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I've been reading through a variety of 19th C marquetry books and alas, have yet to find a reference to a miter, mitre, block or any other plane that resembles this type. Toothing planes abound as do smoothers of various sizes. And lots of scrapers.
In checking some 18th C texts, I still can't find a reference, but then many refer simply to 'planes' without detailing what type.
It's a very frustrating search so far.
just look at 17th an 18th century sources. The ones I list. As soon as I can get a decent translation I will include what Felibien, Roubo, and Diderot say to accompany the illustrations I have already mentioned.
"The strike-block marked B3 is a plane shorter than than the Joynter, having its sole made exactly flat, and straight and is used for the shooting of a short joynt; because it is more handy than the long joynter. It is also used for the framing and fitting the joynts of Miters and Bevels; but the it is used in a different manner from other planes: for if the miter and bevel you are to fit be small, you must hold it very steddy in your left hand, with the sole of it upwards, and its fore-end towards your right hand: and you must hold your work in your right hand very steddy: Then apply the sawn miter, or sawn bevel at the end of your stuff, to the fore-end of the strike-block and so thrust it hard and upright forwards till it pass over the edge of the iron, so shall the edge of the iron, with several of these thrusts continued, cut or plane off your stuff the roughness that the teeth of your saw made..."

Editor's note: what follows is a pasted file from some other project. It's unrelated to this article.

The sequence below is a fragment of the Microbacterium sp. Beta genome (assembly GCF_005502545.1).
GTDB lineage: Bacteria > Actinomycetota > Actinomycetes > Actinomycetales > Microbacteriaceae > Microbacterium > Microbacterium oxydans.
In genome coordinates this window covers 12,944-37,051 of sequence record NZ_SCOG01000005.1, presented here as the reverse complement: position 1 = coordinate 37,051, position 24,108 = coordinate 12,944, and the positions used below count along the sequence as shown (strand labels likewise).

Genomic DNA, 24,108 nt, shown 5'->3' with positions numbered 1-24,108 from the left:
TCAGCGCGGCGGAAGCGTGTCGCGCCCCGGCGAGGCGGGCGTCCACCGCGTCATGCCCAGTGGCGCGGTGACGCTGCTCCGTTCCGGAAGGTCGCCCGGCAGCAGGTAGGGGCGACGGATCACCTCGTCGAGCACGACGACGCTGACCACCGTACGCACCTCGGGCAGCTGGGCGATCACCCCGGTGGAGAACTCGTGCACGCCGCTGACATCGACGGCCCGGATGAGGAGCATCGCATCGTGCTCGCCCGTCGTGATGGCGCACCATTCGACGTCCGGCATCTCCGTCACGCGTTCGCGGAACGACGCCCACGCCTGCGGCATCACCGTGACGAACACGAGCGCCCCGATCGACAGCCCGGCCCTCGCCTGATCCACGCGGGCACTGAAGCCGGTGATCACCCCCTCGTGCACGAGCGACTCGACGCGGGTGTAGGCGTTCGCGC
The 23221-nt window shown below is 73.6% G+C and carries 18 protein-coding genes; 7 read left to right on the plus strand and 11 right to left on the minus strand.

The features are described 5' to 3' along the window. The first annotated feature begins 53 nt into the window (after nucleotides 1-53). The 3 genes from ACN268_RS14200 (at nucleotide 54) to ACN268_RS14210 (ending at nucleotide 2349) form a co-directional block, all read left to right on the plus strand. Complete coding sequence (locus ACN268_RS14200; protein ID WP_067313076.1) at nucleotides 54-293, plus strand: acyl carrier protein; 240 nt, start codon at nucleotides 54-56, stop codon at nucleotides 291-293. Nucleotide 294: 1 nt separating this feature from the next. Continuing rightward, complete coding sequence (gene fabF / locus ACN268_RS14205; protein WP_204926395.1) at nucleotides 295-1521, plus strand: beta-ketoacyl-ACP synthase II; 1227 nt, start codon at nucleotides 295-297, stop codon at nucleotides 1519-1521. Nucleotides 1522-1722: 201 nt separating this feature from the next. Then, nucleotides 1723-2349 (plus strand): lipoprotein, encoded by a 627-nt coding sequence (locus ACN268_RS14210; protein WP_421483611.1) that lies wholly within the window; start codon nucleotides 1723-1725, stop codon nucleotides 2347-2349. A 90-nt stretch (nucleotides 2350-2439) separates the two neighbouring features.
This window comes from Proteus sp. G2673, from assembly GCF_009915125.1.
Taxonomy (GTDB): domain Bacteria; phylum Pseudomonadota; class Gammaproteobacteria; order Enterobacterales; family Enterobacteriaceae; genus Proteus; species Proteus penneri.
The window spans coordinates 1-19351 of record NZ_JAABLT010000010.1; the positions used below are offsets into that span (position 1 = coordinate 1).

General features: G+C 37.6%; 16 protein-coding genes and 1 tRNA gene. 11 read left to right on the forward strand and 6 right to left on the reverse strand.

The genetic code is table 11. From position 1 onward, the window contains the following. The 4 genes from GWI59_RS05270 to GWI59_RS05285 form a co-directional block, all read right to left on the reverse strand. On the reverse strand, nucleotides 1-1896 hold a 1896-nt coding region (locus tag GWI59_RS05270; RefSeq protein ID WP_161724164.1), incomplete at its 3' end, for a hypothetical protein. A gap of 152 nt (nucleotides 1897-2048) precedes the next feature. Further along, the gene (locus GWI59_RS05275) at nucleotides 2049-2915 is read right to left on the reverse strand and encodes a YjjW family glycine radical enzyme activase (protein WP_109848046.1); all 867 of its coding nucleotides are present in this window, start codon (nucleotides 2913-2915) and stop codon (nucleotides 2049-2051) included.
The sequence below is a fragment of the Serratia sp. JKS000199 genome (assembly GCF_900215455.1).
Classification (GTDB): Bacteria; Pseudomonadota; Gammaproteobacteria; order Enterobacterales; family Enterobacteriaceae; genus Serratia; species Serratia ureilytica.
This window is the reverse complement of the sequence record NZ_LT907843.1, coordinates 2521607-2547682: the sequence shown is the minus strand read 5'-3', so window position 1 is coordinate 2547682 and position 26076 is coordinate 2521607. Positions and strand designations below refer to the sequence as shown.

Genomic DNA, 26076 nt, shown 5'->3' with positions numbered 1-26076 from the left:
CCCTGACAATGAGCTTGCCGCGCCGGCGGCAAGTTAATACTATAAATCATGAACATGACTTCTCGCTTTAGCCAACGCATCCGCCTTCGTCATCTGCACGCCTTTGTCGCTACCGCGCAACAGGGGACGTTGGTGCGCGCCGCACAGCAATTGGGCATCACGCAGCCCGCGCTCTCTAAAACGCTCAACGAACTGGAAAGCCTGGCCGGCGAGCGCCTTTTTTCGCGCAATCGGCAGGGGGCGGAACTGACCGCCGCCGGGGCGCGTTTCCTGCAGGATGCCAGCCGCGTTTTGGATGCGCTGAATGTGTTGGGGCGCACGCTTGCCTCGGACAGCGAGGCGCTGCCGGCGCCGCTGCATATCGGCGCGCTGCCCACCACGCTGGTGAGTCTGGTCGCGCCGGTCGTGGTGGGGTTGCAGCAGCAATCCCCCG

I'm sorry Joel, but I think you're barking up an empty tree. The strike block and the wooden miter plane were in use long before the infill miter plane. Both had issues and the infill miter plane was a natural evolution from the earlier British planes as plane makers sought alternative materials to overcome the structural problems or clearance issues of the wooden miter plane or the strike block plane.
Basing a whole theory of evolution of infill planes on a single image from Roubo is nuts; especially when you aren't fluent in French, don't have a translation and actually have no idea what the text of the book says.
I have constantly mentioned three sources not one. I have translated the accompanying texts I just want to get better translations before I post them. And there are no primary sources that contradict my references. Neve, Moxon, and a few others only mention strike block planes.
While I don't think there is any argument about the long existence of a strike block plane please tell me where you have primary evidence of something called in English a "wooden mitre plane" before 1790?